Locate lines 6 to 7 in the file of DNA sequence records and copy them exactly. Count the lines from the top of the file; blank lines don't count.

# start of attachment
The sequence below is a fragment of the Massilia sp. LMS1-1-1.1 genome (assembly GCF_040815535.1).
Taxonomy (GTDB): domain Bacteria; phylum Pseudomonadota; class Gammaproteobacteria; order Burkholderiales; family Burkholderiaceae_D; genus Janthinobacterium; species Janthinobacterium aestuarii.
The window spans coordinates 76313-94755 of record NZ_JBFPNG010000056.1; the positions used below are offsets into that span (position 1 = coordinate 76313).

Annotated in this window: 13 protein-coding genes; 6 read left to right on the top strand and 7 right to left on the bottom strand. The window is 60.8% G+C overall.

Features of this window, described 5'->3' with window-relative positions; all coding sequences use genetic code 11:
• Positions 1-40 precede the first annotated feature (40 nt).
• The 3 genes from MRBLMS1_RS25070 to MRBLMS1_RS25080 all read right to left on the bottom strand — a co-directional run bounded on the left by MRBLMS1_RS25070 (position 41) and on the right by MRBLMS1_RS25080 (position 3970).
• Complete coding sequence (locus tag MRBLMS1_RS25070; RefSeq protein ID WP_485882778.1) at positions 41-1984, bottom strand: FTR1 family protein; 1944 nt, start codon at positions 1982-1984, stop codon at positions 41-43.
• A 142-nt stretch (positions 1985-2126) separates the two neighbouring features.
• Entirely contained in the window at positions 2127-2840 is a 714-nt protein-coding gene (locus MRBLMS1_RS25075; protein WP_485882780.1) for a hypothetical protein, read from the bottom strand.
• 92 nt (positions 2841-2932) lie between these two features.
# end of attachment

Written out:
• Positions 1-40 precede the first annotated feature (40 nt).
• The 3 genes from MRBLMS1_RS25070 to MRBLMS1_RS25080 all read right to left on the bottom strand — a co-directional run bounded on the left by MRBLMS1_RS25070 (position 41) and on the right by MRBLMS1_RS25080 (position 3970).